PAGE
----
"We're building toward an election on Nov. 5," the New York congressman adds, noting that Republicans have a number of factors on their side: more campaign money, fewer seats of retiring representatives to defend (12, vs. 22 for the Democrats) and the continuing Republican trend in the South, where the party is likely to pick up seats.
Privately, however, some Republican officials concede that Democrats have a shot at putting an end to Newt Gingrich's speakership and the first Republican-led Congress in a generation. Mr. Gingrich himself is reported to have said as much at a recent planning session in the offices of Republican National Chairman Haley Barbour.
The Republicans' deteriorating prospects are closely linked to Mr. Gingrich's unpopularity -- the public views him more negatively than any other major government official -- and to GOP mishandling of the politics of its prolonged budget fight with the White House. The fiscal struggle included two lengthy shutdowns of the federal government and caused many older Americans to fear that they'd be hurt by changes in the Medicare program.
Another cause for concern: Sen. Bob Dole's spring slump. The likely nominee trails President Clinton by as much as 21 points, according to the latest polls.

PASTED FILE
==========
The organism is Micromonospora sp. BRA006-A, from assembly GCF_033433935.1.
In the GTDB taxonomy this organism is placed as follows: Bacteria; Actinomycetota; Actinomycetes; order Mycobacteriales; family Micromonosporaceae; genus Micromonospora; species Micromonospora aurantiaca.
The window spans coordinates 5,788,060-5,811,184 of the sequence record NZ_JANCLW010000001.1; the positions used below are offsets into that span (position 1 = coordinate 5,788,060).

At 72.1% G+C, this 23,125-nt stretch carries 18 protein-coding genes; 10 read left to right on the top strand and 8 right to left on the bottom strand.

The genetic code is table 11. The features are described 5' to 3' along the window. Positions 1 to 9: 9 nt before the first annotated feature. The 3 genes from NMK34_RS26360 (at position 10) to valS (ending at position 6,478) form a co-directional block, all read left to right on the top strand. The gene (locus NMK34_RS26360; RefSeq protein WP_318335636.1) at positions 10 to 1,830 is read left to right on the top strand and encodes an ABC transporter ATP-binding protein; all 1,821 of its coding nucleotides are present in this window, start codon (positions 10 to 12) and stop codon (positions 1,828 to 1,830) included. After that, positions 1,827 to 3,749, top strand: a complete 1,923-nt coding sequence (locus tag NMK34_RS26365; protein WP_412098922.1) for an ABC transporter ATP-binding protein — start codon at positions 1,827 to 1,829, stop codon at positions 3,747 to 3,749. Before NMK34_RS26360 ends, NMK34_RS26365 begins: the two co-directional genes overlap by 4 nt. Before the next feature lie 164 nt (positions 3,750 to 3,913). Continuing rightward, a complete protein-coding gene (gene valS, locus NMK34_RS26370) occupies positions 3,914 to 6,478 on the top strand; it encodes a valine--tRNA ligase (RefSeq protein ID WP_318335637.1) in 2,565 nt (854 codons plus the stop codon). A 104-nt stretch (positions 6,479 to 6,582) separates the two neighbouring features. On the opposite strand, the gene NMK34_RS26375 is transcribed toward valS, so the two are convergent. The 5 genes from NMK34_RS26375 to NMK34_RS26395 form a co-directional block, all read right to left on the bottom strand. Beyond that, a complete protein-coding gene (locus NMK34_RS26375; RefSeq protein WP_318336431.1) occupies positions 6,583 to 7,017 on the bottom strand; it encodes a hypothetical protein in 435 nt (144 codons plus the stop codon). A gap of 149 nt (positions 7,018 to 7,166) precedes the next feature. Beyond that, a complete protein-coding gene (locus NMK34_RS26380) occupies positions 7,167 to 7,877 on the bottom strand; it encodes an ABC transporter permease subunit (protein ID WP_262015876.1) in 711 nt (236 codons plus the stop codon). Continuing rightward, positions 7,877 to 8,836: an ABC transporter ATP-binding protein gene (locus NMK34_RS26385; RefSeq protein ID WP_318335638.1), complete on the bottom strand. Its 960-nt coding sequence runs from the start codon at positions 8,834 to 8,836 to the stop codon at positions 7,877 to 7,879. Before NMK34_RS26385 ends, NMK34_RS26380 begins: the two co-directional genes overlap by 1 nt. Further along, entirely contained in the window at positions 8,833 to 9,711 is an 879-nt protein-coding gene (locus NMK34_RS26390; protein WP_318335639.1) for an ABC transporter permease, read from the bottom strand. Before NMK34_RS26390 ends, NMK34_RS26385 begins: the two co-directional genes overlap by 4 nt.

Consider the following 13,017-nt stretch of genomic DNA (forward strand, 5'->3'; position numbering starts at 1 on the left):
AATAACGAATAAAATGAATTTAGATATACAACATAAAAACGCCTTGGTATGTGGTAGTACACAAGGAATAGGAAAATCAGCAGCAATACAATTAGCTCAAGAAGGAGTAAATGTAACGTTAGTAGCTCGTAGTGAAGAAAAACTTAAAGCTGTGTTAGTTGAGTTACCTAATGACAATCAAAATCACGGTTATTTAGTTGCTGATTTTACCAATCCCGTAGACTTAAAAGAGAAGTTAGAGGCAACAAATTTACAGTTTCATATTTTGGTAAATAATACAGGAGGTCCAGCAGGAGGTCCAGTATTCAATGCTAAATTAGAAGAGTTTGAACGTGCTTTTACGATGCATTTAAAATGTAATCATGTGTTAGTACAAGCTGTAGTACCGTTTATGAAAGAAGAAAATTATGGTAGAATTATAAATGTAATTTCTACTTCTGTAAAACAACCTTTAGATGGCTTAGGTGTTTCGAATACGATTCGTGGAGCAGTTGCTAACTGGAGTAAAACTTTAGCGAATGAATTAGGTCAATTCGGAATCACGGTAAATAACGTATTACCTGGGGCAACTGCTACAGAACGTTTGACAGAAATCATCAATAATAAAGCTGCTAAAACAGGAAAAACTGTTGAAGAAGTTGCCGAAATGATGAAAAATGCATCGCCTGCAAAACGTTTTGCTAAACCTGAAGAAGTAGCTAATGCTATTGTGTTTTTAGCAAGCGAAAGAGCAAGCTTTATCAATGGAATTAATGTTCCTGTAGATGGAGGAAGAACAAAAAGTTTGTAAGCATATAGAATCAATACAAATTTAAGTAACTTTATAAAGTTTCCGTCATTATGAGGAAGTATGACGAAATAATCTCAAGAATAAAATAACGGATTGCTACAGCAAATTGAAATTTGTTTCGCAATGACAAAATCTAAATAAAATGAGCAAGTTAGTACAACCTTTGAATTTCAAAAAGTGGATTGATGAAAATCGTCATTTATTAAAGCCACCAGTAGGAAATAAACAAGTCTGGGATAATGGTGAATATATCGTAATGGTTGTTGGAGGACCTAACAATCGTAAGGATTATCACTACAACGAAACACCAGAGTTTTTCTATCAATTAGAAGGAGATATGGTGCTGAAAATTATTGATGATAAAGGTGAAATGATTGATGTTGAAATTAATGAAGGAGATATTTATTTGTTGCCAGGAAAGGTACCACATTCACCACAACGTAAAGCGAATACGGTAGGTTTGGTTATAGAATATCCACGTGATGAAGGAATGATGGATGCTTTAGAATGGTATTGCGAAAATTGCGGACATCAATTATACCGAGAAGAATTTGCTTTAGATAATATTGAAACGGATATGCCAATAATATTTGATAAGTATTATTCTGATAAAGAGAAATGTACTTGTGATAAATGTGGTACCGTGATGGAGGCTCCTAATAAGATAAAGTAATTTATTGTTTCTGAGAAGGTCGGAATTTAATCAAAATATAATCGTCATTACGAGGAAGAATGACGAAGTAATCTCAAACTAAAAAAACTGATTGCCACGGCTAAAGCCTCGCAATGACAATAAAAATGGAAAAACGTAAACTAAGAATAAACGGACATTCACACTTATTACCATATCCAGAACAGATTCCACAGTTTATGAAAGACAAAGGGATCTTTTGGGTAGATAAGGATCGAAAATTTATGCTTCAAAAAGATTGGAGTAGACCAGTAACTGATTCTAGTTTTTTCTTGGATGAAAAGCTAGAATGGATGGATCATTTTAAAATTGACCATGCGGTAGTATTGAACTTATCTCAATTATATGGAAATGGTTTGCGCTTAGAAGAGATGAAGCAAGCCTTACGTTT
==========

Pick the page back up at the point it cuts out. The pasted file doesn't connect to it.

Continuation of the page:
"More often than not, coattails operate in reverse. A bad &L; presidential candidate can drag down his party's congressional candidates," says a Gingrich aide, quickly adding that "Bob Dole is not Michael Dukakis or George McGovern. He's not going to lose a 49-state landslide."
If Mr. Dole fails to get his campaign on track, however, Republican candidates could well start separating themselves from the national ticket, out of fear that they might get pulled down with it.
Some Republicans may already be headed in that direction. "If there ever was an every-man-for-himself [election] cycle, this would be it," says John D. Heubusch, executive director of the National Republican Senatorial Committee. "I just don't think there is a national strategy that works for either side."
The original plan
That wasn't the original plan, at least for Republicans. Until public opinion turned against the Congress, GOP candidates had expected to run -- and win -- this year on the theme that the country needs a Republican president to complete the party's conservative "revolution."
These days, however, it's Mr. Clinton who is surging, and he's done it by making the opposite argument. In vetoing major Republican initiatives, he's promoted himself as a brake on Congress and what he says are its extremist elements. His popularity with voters, especially independents and women, has shot up.
"He's been very cagey in the way he's articulated some issues," said Mr. Paxon, citing Mr. Clinton's attacks on the environment and education.